This week’s EYE on NPI takes a look at a new kind of memory called MRAM – and some fresh new QSPI memory chips from Renesas that let you try out MRAM for your embedded projects! Memory and memory management is one of the trickiest challenges for an engineer, when it comes time to optimize power, speed and performance because you bump up against many of the restrictions different types of memory have – and the reason there’s so many types of memory is cause there’s no one perfect type of memory storage.
Just about every microcontroller has two kinds of storage – flash storage and RAM storage. RAM storage is just like the kind you have in your computer – except a few KB usually, instead of GB. RAM storage is pretty expensive, which is why a microcontroller that is only a few bucks has only a few KB. BUT RAM is really fast – you can read and write to any section of RAM within one or two instructions. That makes it great for rapid data capture, analysis and scratch-pad workspace. There’s one down-side to this speed – when the microcontroller is reset, or power is lost, the RAM is also lost.
For that reason, your microcontroller has the other kind of memory – flash – to store the program itself. Otherwise, your program would just disappear when you unplugged it (not good!). Flash memory is pretty inexpensive, so you usually get much more flash than RAM. (Before flash memory, we had microcontrollers that had crystal windows and you could erase the chip with a desktop UV eraser – a process that would take a few minutes, so you either had a lot of chips you’d cycle through the eraser, or you’d just have to think really, really hard before writing lines of your code, because it would take 3 minutes until you could fix any bug you introduced!) Once in a while you also get microcontrollers that have a separate flash memory area, often referred to as EEPROM. Usually this is used for storing configurations, calibrations, identifiers, etc.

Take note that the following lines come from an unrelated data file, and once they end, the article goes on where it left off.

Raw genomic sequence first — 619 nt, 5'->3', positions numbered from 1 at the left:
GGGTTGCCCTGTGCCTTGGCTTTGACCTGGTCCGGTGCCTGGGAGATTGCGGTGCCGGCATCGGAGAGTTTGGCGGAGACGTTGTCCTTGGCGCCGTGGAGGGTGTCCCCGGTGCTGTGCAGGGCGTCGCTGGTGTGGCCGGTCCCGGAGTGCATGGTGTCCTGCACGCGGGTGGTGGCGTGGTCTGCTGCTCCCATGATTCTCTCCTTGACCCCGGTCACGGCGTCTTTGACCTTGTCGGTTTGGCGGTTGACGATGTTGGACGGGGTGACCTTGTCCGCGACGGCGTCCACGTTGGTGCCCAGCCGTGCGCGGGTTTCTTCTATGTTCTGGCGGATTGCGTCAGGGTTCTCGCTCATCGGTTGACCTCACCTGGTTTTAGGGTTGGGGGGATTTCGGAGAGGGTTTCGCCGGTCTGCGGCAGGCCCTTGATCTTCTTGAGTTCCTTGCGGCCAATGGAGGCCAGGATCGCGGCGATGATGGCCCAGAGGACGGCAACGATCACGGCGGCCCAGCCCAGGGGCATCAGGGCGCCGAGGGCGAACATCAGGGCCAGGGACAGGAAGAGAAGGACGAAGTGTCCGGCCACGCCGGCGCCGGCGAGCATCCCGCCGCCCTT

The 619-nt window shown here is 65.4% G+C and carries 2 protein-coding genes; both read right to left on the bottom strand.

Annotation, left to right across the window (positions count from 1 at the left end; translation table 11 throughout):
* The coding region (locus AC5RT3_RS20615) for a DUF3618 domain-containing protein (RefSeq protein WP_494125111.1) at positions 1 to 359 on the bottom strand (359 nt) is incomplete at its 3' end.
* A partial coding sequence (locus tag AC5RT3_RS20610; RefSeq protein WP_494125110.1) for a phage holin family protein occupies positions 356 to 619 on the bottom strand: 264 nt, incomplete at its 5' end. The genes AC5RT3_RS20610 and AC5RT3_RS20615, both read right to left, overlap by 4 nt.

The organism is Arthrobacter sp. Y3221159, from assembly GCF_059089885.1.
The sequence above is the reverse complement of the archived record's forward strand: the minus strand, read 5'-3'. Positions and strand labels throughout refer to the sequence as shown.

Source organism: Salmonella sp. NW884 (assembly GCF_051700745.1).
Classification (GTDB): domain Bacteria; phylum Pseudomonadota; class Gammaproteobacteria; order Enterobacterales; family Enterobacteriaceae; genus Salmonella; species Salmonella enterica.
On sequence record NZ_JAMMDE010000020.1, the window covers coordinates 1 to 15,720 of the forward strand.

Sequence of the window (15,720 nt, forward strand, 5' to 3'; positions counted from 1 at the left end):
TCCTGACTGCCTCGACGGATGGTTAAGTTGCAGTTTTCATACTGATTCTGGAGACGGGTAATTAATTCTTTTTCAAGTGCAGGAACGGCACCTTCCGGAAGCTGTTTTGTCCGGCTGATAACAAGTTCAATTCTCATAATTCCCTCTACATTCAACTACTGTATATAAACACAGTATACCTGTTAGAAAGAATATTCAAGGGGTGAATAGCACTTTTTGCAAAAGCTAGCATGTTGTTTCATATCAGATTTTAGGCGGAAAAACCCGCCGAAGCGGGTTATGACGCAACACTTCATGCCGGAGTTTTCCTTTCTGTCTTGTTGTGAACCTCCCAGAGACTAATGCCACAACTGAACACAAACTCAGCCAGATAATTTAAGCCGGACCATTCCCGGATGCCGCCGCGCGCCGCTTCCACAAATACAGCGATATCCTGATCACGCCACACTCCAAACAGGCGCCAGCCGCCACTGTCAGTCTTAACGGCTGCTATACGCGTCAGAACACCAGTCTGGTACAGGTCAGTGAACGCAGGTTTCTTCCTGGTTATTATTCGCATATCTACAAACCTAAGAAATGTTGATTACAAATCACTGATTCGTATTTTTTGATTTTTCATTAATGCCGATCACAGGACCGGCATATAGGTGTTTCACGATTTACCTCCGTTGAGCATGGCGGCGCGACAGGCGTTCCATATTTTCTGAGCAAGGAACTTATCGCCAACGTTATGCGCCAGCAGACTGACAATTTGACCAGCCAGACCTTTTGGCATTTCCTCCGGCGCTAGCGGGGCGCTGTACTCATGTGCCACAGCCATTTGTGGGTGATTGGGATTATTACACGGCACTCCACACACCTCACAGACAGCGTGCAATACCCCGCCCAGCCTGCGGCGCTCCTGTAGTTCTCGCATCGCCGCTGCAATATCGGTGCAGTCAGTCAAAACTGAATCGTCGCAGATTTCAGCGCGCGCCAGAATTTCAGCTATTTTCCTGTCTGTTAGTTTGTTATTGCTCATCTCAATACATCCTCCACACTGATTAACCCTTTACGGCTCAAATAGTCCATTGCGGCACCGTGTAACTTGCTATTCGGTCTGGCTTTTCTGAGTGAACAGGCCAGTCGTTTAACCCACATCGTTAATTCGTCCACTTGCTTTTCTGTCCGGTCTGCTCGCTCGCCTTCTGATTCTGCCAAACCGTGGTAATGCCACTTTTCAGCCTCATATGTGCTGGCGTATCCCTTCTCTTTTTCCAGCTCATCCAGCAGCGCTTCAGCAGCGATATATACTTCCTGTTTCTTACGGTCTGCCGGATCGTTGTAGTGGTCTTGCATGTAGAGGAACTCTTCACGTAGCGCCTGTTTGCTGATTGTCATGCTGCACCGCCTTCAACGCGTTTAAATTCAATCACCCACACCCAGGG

So normally, you’ve got non-volatile flash storage for code, volatile RAM storage for running the code, and maybe a smidge of EEPROM. Say you want to build a sensor data logger – you can’t store the data in RAM, because you’ll lose it when power is lost. You can’t safely stick it in flash because that’s where your code lives, and EEPROM is way too small. No problem, you can buy external non-volatile flash memory for microcontrollers! Again, for small amounts of storage, say less than 64K you can get low cost I2C EEPROM.
For your sensor datalogger you want more storage – more like a megabyte – so you can data log for a few hours. So you add some external flash memory to your board! You can do this in two ways, one is to connect a SD card or micro SD card, using SDIO or SPI, to your microcontroller. SD cards have flash memory and a little controller inside them, but they’re still essentially non-volatile flash in a removable package and they come in sizes from 2 MB to larger than 128 MB!
The other option is to add a (Q)SPI flash chip – these are usually only up to maybe 16 MB of storage, and they are not removable. In fact we use these often on our CircuitPython boards to add a small 2 or 8 megabyte disk drive to store code and assets. These flash chips are fairly inexpensive and can handle 100,000 erase/write cycles.